T. J., Jordan B., Emily, and Dylan
• Many people believe that humans’ ancestors
were apes, but if you read this PowerPoint,
you may rethink that thought! Come along
with us, sixth graders, to discover the secrets
of how our ancestors (the Neanderthals) lived.
Where They Lived
• The Neanderthals Lived in
Africa, Europe, and Asia
about 100,000-40,000
years ago.[1]
Description of Shelters
• Neanderthals lived in huts and tents like other
ancestors of ours, but they also lived in caves.
Their huts and tents were made by covering
mammoth bones with animal hides, and then
more bones and some mammoth tusks on top
of the animal hides.[2]
Development of Language
How did Neanderthals communicate with
each other?
Paintings! Paintings and carvings in caves
show how some Neanderthal men and
women lived. They drew animals and stick
figures on cave walls. [3]
• Fire was a very useful tool for the Neanderthals.[4] They
would use it to scare off wild animals, and they used fire to
cook raw foods. The Neanderthals started using fire when
they began to live in East Africa. Fire changed almost ever
part of their lives.
• To make fire, Neanderthals used one fire stone and a iron
pyrite! The stones were hit together until the iron pyrite
released red-hot particles: the sparks! Neanderthals then
let the sparks fall onto easily flammable material. That
might be tinder fungus (that is a specific mushroom
growing on trees) or sedges (a marshland plant). To keep
the fire going, Neanderthals had to carefully blow on the
spark, so that it turns into a small flame. Adding straw and
dry wood, the spark became a real campfire! [5]
• The materials the Neanderthals
used for clothing were animal
skins and fur. Then the
Neanderthals used bone to put
holes in the skins so they could
put through sinew, which was
used to tie the skins together to
make clothing..[6]
• Neanderthals hunted Woolly Mammoths during the
Ice Age.
• The men also hunted bison and reindeer.
• Women and young girls gathered fruits, vegetables,
roots, nuts, and berries.
• Occasionally women also trapped small game.
• During the warmer months, hunters traveled great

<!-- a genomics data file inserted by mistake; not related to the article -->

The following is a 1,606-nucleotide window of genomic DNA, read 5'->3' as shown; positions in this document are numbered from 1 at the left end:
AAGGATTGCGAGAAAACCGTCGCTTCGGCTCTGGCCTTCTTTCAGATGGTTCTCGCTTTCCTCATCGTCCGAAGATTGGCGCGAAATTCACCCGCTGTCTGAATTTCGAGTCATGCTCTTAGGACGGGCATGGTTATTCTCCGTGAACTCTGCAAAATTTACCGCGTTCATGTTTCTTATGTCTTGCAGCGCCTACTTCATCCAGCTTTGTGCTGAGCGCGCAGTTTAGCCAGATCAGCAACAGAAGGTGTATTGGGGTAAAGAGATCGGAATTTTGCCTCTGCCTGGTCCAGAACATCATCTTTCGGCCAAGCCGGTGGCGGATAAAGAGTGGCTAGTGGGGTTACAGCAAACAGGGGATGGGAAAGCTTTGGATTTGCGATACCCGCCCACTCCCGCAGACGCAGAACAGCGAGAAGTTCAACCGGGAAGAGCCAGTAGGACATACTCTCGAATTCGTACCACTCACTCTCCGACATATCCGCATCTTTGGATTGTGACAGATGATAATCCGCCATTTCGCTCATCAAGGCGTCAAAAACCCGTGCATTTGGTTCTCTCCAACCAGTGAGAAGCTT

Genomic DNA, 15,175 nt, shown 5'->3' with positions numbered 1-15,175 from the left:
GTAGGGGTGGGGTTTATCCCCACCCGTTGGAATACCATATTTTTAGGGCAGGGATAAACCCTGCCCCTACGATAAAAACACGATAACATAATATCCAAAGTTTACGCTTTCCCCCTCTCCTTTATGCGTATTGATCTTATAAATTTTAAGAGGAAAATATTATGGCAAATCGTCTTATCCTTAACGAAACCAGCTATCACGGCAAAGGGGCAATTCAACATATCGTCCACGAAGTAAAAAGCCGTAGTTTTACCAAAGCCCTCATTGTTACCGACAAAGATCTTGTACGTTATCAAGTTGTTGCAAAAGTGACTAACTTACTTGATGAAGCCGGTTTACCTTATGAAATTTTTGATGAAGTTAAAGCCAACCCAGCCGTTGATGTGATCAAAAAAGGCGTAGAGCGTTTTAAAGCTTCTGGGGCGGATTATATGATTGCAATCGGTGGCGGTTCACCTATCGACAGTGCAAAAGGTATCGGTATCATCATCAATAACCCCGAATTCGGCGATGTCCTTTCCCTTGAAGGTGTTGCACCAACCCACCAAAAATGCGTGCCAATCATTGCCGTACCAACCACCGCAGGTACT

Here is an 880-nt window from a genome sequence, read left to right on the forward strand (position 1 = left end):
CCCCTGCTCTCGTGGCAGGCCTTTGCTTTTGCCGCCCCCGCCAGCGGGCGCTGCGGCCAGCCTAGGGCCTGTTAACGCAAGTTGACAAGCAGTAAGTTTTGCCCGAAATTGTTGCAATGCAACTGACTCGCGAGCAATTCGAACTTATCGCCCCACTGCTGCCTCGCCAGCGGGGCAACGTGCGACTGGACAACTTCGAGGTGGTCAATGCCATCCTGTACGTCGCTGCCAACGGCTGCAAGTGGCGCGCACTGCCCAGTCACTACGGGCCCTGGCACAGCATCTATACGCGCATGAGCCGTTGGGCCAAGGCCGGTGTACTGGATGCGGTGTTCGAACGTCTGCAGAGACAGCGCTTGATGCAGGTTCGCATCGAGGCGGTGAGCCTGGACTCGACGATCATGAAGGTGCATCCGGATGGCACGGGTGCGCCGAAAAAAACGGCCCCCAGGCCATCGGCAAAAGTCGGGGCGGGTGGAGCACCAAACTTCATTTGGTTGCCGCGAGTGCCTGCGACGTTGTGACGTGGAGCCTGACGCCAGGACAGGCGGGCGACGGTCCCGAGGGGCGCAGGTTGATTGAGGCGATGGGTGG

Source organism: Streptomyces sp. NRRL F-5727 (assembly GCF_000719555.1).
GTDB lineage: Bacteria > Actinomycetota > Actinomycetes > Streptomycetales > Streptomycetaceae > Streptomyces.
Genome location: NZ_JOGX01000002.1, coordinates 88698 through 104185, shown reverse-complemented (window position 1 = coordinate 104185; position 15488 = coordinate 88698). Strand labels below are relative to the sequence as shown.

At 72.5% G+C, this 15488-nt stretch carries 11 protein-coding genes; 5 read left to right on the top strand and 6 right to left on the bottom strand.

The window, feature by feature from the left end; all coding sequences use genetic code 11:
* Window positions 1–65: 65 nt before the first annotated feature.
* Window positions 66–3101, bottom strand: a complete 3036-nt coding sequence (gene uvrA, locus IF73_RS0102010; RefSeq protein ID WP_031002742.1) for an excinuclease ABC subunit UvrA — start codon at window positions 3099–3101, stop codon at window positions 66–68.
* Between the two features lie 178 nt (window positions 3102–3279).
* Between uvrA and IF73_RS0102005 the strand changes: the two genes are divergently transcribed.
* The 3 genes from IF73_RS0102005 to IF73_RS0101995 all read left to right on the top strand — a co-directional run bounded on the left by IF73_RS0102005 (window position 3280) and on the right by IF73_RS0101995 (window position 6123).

distances tracking other large animals.[7]
Description of Physical Appearance
•Neanderthals were short
and stocky with large
• Stone axes were used to cut wood for fires. The
Neanderthals also used bone to make holes in hide
so that they could put sinew through and tie the
sinew together to make clothing to keep them warm.
They also made blankets and tent covers to cover
their tents for protection from the weather. [9]
• The Neanderthals made tools mainly from stone, so
that time period was called the Stone Age.[10]
Paintings, Carvings, and Ceremonies
• Neanderthals used animal furs and wood to
make brushes for painting on cave walls to
communicate and to tell stories.
• “Death” ceremonies would include throwing
flowers over the dead body, and burying the
dead body of the family member or friend of
theirs, sort of like a funeral.[11]
So, as you can tell, Neanderthals were very
interesting and were not so very different from
humans today, despite the differences in
technology. Now you should know how
Neanderthals lived, ate, slept, and much, much
Now it is time for…
…a Quiz!
• How long ago did the Neanderthals live?
• What kind of tool did the Neanderthals use
to cut wood to make a fire?
• How did the Neanderthals make their shelter,
and what did they live in?
• Neanderthals lived from 100,000 - 40,000 years ago.
• Neanderthals used stone axes to cut wood for fire.
• The Neanderthals used animal hides to make huts
and tents for shelter, and they also lived in caves.
End Notes
1. Early Humans Packet
2. California Vistas Ancient Civilization book
3. Ibid.
4. Early Humans Packet
5. California Vistas Ancient Civilization book
6. Ibid.
Slide 7
7. Ibid.
Slide 8
8. Early Humans Packet
Slide 3
Slide 4
Slide 5
Slide 6
Slide 9
Slide 6
More End Notes
• 9. Ibid.
Slide 10
• 10. California Vistas Ancient Civilization book
Slide 10
• 11. Early Humans Packet
Slide 11
California Visits Ancient Civilizations.
Macmillan/McGraw Hill: New York, NY,
Kearns, Marsha.“Neanderthal.” Early Humans.
Creative Teaching Press: CA, 1993.
“Neanderthal.” Neanderthal.

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